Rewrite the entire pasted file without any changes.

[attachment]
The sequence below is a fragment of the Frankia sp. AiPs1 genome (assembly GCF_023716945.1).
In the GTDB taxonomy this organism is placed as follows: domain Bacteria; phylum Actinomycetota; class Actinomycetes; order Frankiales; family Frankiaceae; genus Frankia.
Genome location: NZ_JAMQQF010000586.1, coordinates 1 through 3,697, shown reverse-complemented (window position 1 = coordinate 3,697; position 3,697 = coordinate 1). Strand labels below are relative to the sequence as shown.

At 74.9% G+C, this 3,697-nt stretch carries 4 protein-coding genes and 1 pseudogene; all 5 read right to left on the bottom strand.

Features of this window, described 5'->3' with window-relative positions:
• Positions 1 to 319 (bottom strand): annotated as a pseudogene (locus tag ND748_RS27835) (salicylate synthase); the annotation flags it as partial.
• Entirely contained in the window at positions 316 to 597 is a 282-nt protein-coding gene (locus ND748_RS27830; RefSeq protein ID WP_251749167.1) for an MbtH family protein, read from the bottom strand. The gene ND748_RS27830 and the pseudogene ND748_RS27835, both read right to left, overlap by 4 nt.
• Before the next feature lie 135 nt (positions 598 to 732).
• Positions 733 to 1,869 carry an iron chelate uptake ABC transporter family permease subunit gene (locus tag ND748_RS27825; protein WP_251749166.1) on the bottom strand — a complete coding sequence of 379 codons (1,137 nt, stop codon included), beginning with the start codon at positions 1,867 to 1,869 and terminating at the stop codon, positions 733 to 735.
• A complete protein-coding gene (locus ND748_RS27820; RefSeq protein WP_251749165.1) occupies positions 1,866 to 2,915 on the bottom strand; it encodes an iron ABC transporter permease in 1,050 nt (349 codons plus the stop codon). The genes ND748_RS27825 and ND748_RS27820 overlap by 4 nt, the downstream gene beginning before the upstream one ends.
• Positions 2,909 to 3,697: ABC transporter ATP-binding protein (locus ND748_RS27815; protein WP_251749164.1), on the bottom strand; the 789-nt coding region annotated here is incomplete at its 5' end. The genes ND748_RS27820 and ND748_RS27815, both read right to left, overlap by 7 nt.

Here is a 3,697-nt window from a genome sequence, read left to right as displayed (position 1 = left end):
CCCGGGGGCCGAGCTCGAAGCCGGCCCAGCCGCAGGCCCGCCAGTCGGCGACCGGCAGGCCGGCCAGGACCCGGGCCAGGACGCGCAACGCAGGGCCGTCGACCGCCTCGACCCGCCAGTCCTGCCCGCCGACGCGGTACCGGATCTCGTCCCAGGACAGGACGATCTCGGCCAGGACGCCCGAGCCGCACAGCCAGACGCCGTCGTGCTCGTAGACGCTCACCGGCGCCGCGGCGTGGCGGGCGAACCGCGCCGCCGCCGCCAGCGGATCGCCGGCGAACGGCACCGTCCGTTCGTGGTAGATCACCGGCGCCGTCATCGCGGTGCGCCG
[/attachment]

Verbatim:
The sequence below is a fragment of the Frankia sp. AiPs1 genome (assembly GCF_023716945.1).
In the GTDB taxonomy this organism is placed as follows: domain Bacteria; phylum Actinomycetota; class Actinomycetes; order Frankiales; family Frankiaceae; genus Frankia.
Genome location: NZ_JAMQQF010000586.1, coordinates 1 through 3,697, shown reverse-complemented (window position 1 = coordinate 3,697; position 3,697 = coordinate 1). Strand labels below are relative to the sequence as shown.

At 74.9% G+C, this 3,697-nt stretch carries 4 protein-coding genes and 1 pseudogene; all 5 read right to left on the bottom strand.

Features of this window, described 5'->3' with window-relative positions:
• Positions 1 to 319 (bottom strand): annotated as a pseudogene (locus tag ND748_RS27835) (salicylate synthase); the annotation flags it as partial.
• Entirely contained in the window at positions 316 to 597 is a 282-nt protein-coding gene (locus ND748_RS27830; RefSeq protein ID WP_251749167.1) for an MbtH family protein, read from the bottom strand. The gene ND748_RS27830 and the pseudogene ND748_RS27835, both read right to left, overlap by 4 nt.
• Before the next feature lie 135 nt (positions 598 to 732).
• Positions 733 to 1,869 carry an iron chelate uptake ABC transporter family permease subunit gene (locus tag ND748_RS27825; protein WP_251749166.1) on the bottom strand — a complete coding sequence of 379 codons (1,137 nt, stop codon included), beginning with the start codon at positions 1,867 to 1,869 and terminating at the stop codon, positions 733 to 735.
• A complete protein-coding gene (locus ND748_RS27820; RefSeq protein WP_251749165.1) occupies positions 1,866 to 2,915 on the bottom strand; it encodes an iron ABC transporter permease in 1,050 nt (349 codons plus the stop codon). The genes ND748_RS27825 and ND748_RS27820 overlap by 4 nt, the downstream gene beginning before the upstream one ends.
• Positions 2,909 to 3,697: ABC transporter ATP-binding protein (locus ND748_RS27815; protein WP_251749164.1), on the bottom strand; the 789-nt coding region annotated here is incomplete at its 5' end. The genes ND748_RS27820 and ND748_RS27815, both read right to left, overlap by 7 nt.

Here is a 3,697-nt window from a genome sequence, read left to right as displayed (position 1 = left end):
CCCGGGGGCCGAGCTCGAAGCCGGCCCAGCCGCAGGCCCGCCAGTCGGCGACCGGCAGGCCGGCCAGGACCCGGGCCAGGACGCGCAACGCAGGGCCGTCGACCGCCTCGACCCGCCAGTCCTGCCCGCCGACGCGGTACCGGATCTCGTCCCAGGACAGGACGATCTCGGCCAGGACGCCCGAGCCGCACAGCCAGACGCCGTCGTGCTCGTAGACGCTCACCGGCGCCGCGGCGTGGCGGGCGAACCGCGCCGCCGCCGCCAGCGGATCGCCGGCGAACGGCACCGTCCGTTCGTGGTAGATCACCGGCGCCGTCATCGCGGTGCGCCG